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July 20, 2006

Actress Kasey Rogers Passes

Peyton Place, Bewitched & More

Los Angeles, CA Kasey Rogers, a veteran actress best known to television viewers for her work on the 1960s series Peyton Place and Bewitched, died July 6 at USC University Hospital. Rogers, who was 80, passed away due to a stroke brought on by complications of treatment for throat cancer.

Born Imogene Rogers on December 15, 1925, in Morehouse, Missouri, Rogers moved with her family to Burbank as a child. She earned the nickname Casey — a reference to the poem “Casey at the Bat” — as a result of her hitting prowess in grade-school baseball and later changed the C to a K.

She began performing in junior high school, and continued to appear in plays throughout high school. An encounter with a talent agent led to a screen test with Paramount Pictures, who signed her to a contract in the late 1940s and early ’50s.

Billed as Laura Elliott, she appeared in several movies, most notably Alfred Hitchcock’s classic 1951 thriller Strangers on a Train, in which she played Farley Granger’s estranged wife, Miriam, who is strangled to death by Bruno, the deranged character played by Robert Walker.

Her other film credits include Special Agent, Denver and Rio Grande and Silver City.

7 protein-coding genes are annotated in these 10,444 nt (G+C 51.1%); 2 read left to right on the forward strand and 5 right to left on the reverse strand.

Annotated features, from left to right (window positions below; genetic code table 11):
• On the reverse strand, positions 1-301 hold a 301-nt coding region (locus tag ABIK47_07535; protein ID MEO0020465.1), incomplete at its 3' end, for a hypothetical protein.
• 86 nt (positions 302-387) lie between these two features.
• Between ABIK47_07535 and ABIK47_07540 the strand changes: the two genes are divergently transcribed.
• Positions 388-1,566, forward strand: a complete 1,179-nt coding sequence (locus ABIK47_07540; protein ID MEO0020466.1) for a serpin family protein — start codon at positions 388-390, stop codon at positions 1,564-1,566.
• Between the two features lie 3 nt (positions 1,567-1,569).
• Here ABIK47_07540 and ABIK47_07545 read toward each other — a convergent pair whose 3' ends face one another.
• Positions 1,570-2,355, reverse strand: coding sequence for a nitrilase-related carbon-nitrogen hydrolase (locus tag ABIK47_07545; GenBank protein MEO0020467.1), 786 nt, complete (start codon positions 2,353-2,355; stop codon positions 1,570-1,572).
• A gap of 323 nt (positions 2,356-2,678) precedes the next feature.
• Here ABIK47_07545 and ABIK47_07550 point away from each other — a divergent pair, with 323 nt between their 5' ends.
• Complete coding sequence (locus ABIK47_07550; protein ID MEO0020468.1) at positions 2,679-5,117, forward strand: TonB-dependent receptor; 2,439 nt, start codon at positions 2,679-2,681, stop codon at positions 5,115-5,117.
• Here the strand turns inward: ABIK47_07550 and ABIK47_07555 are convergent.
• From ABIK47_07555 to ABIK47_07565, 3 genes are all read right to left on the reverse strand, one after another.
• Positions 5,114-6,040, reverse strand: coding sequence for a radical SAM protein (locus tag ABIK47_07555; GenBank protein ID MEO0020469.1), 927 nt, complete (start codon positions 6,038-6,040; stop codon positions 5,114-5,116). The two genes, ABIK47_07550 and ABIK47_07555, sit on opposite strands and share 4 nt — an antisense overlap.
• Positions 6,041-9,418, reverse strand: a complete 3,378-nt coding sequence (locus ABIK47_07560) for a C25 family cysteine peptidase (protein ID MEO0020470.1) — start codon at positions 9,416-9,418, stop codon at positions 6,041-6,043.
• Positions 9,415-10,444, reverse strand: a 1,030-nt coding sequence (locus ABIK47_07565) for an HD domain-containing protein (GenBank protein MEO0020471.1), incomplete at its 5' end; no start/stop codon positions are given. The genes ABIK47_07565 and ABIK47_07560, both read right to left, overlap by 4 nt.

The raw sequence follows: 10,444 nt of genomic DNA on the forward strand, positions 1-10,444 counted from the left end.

She eventually began to work extensively in television as well. On Peyton Place, by which time she had reverted to her own name, Rogers played Julie Anderson, mother of Betty Anderson (Barbara Parkins). On Bewitched, she replaced Irene Vernon as Louise Tate, wife of Darrin Stephens’ boorish boss Larry Tate (David White). Her other TV credits include episodes of Wanted: Dead or Alive, Bat Masterson, Cheyenne, Maverick, Perry Mason, 77 Sunset Strip and Adam-12.

In the 1970s Rogers underwent an unexpected career change when she began racing motorcycles after her son, Mike, took up the sport. She also became a motorcycle journalist. In addition to a column on women’s racing for Modern Cycle magazine and the Los Angeles Herald Examiner, she wrote feature stories on racing events.

In 1974 Rogers founded the PowderPuffs Unlimited Riders and Racers association and led efforts to establish the first Powder Puff national race. In 1975, she convinced the promoter of the Superbowl of Motocross, held at the Los Angeles Coliseum, to allow 10 top women to compete in a Women's Invitational Trophy Dash. She stopped racing in 1977.

In recent years, Rogers turned her talents to writing and development, including the proposed new TV series Son of a Witch.

Rogers, who was married and divorced twice, is survived by a brother, four children, six grandchildren and two great-grandchildren.

A funeral was held at Forest Lawn Memorial Park in the Hollywood Hills. In lieu of flowers and cards the family has requested donations to the USC Head and Neck Cancer Center.

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